Tailor experiences to the buyer — Every buyer is different, but up until now all vehicle presentations were the same. Virtual reality can change all that with experiences tailored for any customer lifestyle that can only be experienced in a simulated environment. For example, parents of a large family can watch grocery bags being loaded into the trunk of a minivan and know exactly how much cargo room is available. A safety-minded dad can climb in the driver’s seat and check for blind spots out a front windshield or understand the size and placement of airbags. An adventure junky can see how seats lie flat as a surfboard or kayak slides into place. Imagine in the future if a buyer could even try out the sound system or watch a DVD? The possibilities are there.

Turn viewings into qualified leads — Virtual reality can also turn more shoppers into highly qualified leads by narrowing down vehicle choice before the customer enters the dealership. Think about it: Static images give an idea of the vehicle, but no sense of space or how it feels to actually be in the vehicle. Virtual reality engulfs the field of vision and tracks head movements so customers feel as if they are truly in the vehicle. This full immersion allows for educated vehicle decisions and helps shoppers essentially pre-qualify themselves before they interact with a salesperson.

Create a comfortable shopping environment —The vast majority of shoppers who go online to research and shop for vehicles do it for the convenience, but also because they want to set their own shopping pace. Virtual reality gives these shoppers an opportunity to gather information at a rate that is comfortable for them in an alternate format that is just as educational as spending hours on a showroom floor.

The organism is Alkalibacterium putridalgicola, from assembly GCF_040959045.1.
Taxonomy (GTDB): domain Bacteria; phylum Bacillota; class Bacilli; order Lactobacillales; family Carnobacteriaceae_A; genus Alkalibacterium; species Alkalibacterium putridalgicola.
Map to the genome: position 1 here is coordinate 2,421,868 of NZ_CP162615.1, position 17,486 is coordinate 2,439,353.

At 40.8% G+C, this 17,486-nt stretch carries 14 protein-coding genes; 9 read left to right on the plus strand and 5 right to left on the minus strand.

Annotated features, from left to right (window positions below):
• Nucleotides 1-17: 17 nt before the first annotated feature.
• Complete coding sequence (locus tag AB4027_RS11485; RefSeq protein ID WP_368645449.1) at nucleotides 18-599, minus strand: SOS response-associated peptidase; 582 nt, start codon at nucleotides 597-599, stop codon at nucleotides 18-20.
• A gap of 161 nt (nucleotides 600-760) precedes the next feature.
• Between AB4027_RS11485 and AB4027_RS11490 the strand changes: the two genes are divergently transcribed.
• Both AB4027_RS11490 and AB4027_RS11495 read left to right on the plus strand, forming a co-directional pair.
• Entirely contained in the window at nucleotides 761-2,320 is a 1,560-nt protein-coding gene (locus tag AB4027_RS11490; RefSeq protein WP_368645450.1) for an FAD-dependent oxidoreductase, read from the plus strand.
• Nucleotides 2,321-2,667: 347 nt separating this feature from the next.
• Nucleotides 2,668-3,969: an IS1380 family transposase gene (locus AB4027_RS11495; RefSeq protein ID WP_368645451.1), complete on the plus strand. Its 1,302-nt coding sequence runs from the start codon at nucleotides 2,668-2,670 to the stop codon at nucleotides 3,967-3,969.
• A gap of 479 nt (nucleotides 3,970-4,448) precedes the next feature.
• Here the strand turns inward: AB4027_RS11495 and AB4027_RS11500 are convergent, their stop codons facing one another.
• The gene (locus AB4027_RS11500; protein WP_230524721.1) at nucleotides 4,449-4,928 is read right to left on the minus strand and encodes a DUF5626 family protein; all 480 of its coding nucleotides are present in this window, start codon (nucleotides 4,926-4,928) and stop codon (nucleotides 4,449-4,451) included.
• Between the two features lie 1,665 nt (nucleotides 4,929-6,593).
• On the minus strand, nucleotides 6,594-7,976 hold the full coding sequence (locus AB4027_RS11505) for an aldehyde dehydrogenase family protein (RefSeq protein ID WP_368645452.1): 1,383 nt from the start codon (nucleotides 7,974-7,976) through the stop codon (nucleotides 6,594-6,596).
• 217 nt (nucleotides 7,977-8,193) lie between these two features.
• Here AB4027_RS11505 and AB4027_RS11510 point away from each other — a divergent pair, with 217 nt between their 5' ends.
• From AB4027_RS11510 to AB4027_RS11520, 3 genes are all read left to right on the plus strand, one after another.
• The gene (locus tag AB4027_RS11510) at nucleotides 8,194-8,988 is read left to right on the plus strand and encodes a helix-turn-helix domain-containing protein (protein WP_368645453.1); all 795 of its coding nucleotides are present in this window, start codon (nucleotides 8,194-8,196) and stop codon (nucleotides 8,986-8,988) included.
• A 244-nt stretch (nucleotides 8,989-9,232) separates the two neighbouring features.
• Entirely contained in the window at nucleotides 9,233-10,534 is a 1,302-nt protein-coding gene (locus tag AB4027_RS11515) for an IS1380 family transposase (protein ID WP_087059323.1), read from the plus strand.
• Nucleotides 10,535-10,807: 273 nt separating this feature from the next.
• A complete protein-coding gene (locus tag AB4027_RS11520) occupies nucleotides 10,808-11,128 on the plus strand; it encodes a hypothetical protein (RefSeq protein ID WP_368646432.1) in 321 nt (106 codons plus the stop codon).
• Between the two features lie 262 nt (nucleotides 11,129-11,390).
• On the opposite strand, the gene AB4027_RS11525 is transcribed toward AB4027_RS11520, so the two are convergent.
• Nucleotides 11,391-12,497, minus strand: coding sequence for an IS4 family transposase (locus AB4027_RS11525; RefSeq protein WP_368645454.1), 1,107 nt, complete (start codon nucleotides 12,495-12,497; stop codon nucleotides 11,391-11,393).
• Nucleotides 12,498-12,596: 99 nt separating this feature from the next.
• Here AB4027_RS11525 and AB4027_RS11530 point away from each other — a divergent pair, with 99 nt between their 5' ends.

Extend the reach of the showroom — The virtual reality format can extend the selling experience to additional departments in the dealership where customers are waiting — the service area, for example— and offer a way to explore the idea of a new vehicle without the commitment of walking onto the showroom floor. It can break down the psychological barrier between “I’m here to have my vehicle serviced,” and “I’m here to buy a new vehicle,” and prime the pump for more sales in the future.

Save time for customers and employees — Today’s customers want to be in and out of the dealership in record time. Speeding up the transaction without compromising the experience is good for dealers too. It leads to happier customers, higher CSI and more productive employees. Customers who immerse themselves in virtual vehicles know what they want. If a dealer employs additional technology, such as online pricing and financing tools, suddenly 85 percent of the purchase steps are done before the customer ever steps on the floor. With only the test drive and document signing left to complete, in-store time can be as little as 30 minutes. That’s a win-win for everyone.